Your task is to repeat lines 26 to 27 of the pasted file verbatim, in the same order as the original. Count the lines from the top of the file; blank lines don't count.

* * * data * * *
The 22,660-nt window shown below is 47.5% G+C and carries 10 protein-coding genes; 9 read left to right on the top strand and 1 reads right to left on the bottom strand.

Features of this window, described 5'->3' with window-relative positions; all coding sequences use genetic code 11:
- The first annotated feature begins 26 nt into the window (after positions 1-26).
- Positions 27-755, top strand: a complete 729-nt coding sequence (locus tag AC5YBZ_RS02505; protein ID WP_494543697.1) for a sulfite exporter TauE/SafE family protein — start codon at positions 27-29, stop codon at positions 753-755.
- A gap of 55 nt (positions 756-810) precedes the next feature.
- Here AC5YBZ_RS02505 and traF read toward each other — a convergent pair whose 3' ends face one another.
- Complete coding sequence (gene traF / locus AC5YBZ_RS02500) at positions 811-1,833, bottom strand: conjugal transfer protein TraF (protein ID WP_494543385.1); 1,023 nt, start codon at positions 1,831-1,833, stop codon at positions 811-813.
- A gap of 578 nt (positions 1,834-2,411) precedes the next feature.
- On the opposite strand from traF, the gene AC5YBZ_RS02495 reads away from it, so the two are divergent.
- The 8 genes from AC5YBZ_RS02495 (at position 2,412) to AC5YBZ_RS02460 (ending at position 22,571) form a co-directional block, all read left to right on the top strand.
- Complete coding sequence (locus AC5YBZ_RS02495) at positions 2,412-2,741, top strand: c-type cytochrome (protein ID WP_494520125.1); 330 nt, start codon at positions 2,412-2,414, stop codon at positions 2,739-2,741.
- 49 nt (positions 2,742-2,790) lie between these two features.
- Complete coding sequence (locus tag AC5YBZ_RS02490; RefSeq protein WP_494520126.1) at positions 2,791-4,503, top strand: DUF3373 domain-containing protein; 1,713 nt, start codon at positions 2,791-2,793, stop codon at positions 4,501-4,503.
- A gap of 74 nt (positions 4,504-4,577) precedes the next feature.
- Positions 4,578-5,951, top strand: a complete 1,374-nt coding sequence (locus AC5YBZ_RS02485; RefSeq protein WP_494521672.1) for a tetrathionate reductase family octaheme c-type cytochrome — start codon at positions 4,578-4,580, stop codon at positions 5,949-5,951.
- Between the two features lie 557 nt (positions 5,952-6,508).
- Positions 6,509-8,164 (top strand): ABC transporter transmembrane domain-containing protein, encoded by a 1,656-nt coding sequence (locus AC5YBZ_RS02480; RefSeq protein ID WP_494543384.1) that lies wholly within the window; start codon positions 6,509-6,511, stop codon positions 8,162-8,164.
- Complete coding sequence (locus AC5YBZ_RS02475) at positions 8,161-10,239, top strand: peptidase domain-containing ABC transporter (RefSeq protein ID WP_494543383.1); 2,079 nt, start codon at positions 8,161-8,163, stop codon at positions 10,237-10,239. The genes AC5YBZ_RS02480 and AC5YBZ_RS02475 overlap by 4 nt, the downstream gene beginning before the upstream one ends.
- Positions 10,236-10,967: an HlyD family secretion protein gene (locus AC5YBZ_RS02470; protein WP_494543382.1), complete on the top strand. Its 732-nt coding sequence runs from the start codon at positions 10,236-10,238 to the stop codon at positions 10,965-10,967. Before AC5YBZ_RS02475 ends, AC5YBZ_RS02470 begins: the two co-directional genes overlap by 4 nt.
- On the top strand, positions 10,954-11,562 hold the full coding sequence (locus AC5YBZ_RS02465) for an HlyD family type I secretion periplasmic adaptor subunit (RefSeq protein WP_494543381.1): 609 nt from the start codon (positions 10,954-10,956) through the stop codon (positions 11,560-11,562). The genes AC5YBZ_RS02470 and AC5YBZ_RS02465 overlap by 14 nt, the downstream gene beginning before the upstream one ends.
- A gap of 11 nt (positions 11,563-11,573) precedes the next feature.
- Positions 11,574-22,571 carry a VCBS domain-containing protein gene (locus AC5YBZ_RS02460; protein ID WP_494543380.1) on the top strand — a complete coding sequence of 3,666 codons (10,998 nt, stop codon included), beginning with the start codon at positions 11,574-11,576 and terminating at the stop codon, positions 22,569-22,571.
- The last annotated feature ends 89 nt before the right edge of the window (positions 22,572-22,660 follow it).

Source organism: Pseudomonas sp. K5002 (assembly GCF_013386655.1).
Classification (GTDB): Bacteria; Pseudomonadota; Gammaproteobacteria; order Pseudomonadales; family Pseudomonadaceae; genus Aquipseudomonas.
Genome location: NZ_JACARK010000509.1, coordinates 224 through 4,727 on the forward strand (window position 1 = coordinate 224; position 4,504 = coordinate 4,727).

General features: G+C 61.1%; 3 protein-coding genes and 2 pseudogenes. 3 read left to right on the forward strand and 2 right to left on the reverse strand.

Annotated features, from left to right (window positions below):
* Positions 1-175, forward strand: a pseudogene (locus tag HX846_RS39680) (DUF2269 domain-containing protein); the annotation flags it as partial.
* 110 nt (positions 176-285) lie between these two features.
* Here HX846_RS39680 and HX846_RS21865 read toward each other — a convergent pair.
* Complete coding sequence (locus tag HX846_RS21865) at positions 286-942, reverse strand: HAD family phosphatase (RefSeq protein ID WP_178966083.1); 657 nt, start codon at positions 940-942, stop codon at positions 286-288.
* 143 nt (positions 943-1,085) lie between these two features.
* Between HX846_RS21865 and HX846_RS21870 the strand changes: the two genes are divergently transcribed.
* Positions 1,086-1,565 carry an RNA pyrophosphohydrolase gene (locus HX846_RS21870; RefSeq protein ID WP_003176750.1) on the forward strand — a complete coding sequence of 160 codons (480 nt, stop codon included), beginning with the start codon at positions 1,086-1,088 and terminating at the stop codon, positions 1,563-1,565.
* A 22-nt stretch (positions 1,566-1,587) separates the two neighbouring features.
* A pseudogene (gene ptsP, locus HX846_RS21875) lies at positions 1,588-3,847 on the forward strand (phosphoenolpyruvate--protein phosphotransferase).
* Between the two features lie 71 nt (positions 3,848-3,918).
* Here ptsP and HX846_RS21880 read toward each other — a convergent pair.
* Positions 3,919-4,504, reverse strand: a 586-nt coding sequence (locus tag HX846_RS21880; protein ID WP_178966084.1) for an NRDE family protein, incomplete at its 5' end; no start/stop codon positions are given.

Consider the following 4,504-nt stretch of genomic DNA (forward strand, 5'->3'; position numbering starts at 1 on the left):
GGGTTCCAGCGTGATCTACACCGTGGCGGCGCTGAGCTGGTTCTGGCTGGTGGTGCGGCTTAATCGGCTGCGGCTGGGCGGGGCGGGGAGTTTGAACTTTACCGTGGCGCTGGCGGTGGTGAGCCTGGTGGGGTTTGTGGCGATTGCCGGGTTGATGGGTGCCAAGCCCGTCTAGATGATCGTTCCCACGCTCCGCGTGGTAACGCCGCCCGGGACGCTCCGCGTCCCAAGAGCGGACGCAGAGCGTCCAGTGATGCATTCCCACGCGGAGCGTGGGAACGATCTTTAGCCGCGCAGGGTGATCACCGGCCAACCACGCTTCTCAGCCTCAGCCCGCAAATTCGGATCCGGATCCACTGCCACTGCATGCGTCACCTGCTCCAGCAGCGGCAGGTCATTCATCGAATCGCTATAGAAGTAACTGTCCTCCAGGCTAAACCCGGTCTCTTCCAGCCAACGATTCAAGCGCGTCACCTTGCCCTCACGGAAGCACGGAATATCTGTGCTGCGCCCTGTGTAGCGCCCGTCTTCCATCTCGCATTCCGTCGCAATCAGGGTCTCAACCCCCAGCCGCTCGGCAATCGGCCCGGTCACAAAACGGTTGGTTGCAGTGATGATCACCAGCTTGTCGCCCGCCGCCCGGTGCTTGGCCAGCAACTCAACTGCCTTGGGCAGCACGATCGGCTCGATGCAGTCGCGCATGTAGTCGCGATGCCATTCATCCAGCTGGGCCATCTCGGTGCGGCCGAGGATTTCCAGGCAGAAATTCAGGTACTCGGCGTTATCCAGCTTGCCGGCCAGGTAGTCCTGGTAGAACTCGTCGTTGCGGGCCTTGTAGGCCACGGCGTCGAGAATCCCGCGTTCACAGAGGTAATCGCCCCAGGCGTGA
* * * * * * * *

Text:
Genome location: NZ_JACARK010000509.1, coordinates 224 through 4,727 on the forward strand (window position 1 = coordinate 224; position 4,504 = coordinate 4,727).

General features: G+C 61.1%; 3 protein-coding genes and 2 pseudogenes. 3 read left to right on the forward strand and 2 right to left on the reverse strand.